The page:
3 Ways To Take Better Care Of Yourself

By: Adair Bingham

For many, this year has dwindled our best to a bare minimum. The least we can do is take care of ourselves. Mental health care has taken a back seat in the lives of many, with most deeming it as unnecessary or unneeded, perhaps even a waste of time. This, however, could not be further from the truth. Self-care is more important now than ever and it is imperative that we all do our part to take care of not only ourselves but each other, in what continues to be one of the most unrelenting years of our lives. Of all the tips, tricks and cheats for mental-health care, I’ve discovered that the following three  boost my spirits the most:

1. Indulge in creative endeavors, no matter how small.

Creativity can take many forms — journaling, scrapbooking, writing, cooking, anything works! It’s a world of possibilities in itself and, at least for me, a self-soothing escape from reality. Even something as simple as mindless doodling on scrap paper can be engaging, if not rewarding, and make space for you to foster new plans and ideas for your day-to-day life. One thing that’s gotten me through tough times has been character design and 3D character modeling. Even if I’m not especially well-versed in either of these things, they’re excellent ways to pass the time and highly rewarding to complete, even if they come out a bit wonky! 

2. Practice mindfulness and unplug from social media.

Social media, while an excellent tool for connectedness in a time when we exactly can’t meet face-to-face, can also be negativity central. The human mind is programmed to handle only so much misery and “doom-scrolling.” If you’re feeling overwhelmed, turn off social media for a bit. There are other, more productive ways to keep your hands busy. For example, try practical prep around your living space to clean up what may likely be transforming into a “depression den.” While browsing Twitter the other week, I found that my feed was cluttered with devastating news and it was seriously getting to my head. It got to the point where I was internalizing the problems and seeing them reflected in my own life in spite of them being non-existent. Rather than wallow in a hodgepodge of other people’s problems, I took the time to unplug and focus on other things, namely sprucing up my workspace.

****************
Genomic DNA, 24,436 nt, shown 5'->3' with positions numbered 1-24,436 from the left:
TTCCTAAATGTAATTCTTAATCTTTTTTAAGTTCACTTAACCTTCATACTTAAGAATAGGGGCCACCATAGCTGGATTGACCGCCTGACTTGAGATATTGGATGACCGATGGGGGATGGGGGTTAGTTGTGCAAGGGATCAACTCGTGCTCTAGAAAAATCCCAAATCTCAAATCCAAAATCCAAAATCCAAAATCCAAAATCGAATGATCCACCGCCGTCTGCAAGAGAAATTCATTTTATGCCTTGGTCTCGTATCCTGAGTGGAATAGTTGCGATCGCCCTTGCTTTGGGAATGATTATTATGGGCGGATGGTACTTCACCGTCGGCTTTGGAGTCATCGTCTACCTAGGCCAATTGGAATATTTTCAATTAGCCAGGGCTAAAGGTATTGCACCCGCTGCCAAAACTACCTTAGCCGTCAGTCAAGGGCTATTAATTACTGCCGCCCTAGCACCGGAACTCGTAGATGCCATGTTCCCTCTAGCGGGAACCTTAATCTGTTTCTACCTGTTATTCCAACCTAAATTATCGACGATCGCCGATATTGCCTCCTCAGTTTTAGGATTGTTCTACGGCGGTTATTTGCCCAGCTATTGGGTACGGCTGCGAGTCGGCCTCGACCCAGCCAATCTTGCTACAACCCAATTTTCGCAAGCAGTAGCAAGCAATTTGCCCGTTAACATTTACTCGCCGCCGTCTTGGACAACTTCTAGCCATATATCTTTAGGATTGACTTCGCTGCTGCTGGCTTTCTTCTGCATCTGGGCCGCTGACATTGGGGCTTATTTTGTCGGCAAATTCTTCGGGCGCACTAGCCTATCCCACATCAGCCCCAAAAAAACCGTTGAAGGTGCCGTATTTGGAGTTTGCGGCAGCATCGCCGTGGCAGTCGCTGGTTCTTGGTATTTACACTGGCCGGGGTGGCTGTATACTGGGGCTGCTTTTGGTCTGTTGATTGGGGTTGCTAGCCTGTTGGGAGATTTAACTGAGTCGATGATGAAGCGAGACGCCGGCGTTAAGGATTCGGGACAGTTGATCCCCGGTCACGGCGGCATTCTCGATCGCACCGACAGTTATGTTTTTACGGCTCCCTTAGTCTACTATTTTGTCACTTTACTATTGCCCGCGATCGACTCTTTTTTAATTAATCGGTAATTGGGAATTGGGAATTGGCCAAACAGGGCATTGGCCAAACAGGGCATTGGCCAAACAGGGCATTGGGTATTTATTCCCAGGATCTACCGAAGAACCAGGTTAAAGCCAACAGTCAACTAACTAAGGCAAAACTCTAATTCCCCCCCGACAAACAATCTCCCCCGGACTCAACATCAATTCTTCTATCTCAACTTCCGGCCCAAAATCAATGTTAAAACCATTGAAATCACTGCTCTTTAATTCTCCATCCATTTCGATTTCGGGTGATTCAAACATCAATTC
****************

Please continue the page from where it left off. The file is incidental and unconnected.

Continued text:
3. Keep a crisis kit within arm’s reach.

Crisis kits, or mental health kits, are also incredibly practical tools. These special boxes are akin to medical first aid kits and are often a collection of practices, behaviors, intentions and strategies intended to support both mental and emotional sobriety. A highly individualized concept, anything and everything is fair game to have on hand for your kit. After all, it’s meant for you and only you! Common items include cherished DVDs, novels, silencing headphones, and even stuffed animals famously known to mitigate anxiety. Anything immediately recognizable by the senses — sight, taste, smell, sound, and touch — work wonders for your box and help to fortify new and useful coping skills. I find that nostalgic items work best and really help to ground me when I feel that I’m losing myself. One of my go-to things is the first sketchbook that I finished cover to cover. It helps to remind me of how far I’ve come and how much further I’ll go as well as remind me of all the wonderful memories I’ve made along my journey.

Naturally, what works for me may not work for you, but I’ve found that these three things lessen my worries and have silenced my bustling pessimist brain in times when I needed it most. I encourage you to explore the hundreds of ideas readily available for self-care and find what works for you. Most importantly, though, have fun while doing it! Self-care isn’t and should never be a chore. Doing things we enjoy is good for our health. The bottom-line: There are many small, but impactful ways for you to improve your mental health every day, don’t be afraid to give something a shot if it interests you.





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